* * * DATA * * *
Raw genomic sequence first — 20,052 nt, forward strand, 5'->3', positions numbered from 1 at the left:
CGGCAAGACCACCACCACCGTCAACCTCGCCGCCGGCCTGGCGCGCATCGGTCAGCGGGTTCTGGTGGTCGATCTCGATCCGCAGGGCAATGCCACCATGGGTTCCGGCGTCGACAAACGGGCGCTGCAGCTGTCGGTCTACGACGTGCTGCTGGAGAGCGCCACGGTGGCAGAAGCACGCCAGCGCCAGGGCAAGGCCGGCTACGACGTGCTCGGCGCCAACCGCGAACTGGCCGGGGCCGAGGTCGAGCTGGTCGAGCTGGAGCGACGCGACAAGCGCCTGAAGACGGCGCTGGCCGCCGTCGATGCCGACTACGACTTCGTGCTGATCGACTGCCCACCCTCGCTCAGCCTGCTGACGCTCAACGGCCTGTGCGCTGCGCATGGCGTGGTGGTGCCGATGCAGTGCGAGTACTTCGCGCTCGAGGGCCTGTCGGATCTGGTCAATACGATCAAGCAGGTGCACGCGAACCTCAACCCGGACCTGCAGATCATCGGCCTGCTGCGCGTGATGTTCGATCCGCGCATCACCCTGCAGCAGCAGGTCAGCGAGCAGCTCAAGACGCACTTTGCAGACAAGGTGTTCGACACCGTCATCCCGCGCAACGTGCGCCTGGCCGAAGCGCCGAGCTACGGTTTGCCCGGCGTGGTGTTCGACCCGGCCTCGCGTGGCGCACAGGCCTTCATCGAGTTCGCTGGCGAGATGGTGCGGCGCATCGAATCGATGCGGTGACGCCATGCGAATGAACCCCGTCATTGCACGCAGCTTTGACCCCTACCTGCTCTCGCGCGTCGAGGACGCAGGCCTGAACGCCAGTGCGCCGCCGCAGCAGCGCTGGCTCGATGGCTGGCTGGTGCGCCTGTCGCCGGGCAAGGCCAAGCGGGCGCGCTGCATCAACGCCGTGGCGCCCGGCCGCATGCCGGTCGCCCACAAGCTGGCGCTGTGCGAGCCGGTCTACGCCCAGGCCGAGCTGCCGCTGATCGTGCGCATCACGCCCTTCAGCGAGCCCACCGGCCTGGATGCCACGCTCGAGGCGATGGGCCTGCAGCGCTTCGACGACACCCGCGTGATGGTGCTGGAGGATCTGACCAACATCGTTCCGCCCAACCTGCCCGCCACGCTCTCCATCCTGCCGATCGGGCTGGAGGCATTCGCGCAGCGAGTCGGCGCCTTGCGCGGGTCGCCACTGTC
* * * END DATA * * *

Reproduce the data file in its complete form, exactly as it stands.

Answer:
Raw genomic sequence first — 20,052 nt, forward strand, 5'->3', positions numbered from 1 at the left:
CGGCAAGACCACCACCACCGTCAACCTCGCCGCCGGCCTGGCGCGCATCGGTCAGCGGGTTCTGGTGGTCGATCTCGATCCGCAGGGCAATGCCACCATGGGTTCCGGCGTCGACAAACGGGCGCTGCAGCTGTCGGTCTACGACGTGCTGCTGGAGAGCGCCACGGTGGCAGAAGCACGCCAGCGCCAGGGCAAGGCCGGCTACGACGTGCTCGGCGCCAACCGCGAACTGGCCGGGGCCGAGGTCGAGCTGGTCGAGCTGGAGCGACGCGACAAGCGCCTGAAGACGGCGCTGGCCGCCGTCGATGCCGACTACGACTTCGTGCTGATCGACTGCCCACCCTCGCTCAGCCTGCTGACGCTCAACGGCCTGTGCGCTGCGCATGGCGTGGTGGTGCCGATGCAGTGCGAGTACTTCGCGCTCGAGGGCCTGTCGGATCTGGTCAATACGATCAAGCAGGTGCACGCGAACCTCAACCCGGACCTGCAGATCATCGGCCTGCTGCGCGTGATGTTCGATCCGCGCATCACCCTGCAGCAGCAGGTCAGCGAGCAGCTCAAGACGCACTTTGCAGACAAGGTGTTCGACACCGTCATCCCGCGCAACGTGCGCCTGGCCGAAGCGCCGAGCTACGGTTTGCCCGGCGTGGTGTTCGACCCGGCCTCGCGTGGCGCACAGGCCTTCATCGAGTTCGCTGGCGAGATGGTGCGGCGCATCGAATCGATGCGGTGACGCCATGCGAATGAACCCCGTCATTGCACGCAGCTTTGACCCCTACCTGCTCTCGCGCGTCGAGGACGCAGGCCTGAACGCCAGTGCGCCGCCGCAGCAGCGCTGGCTCGATGGCTGGCTGGTGCGCCTGTCGCCGGGCAAGGCCAAGCGGGCGCGCTGCATCAACGCCGTGGCGCCCGGCCGCATGCCGGTCGCCCACAAGCTGGCGCTGTGCGAGCCGGTCTACGCCCAGGCCGAGCTGCCGCTGATCGTGCGCATCACGCCCTTCAGCGAGCCCACCGGCCTGGATGCCACGCTCGAGGCGATGGGCCTGCAGCGCTTCGACGACACCCGCGTGATGGTGCTGGAGGATCTGACCAACATCGTTCCGCCCAACCTGCCCGCCACGCTCTCCATCCTGCCGATCGGGCTGGAGGCATTCGCGCAGCGAGTCGGCGCCTTGCGCGGGTCGCCACTGTC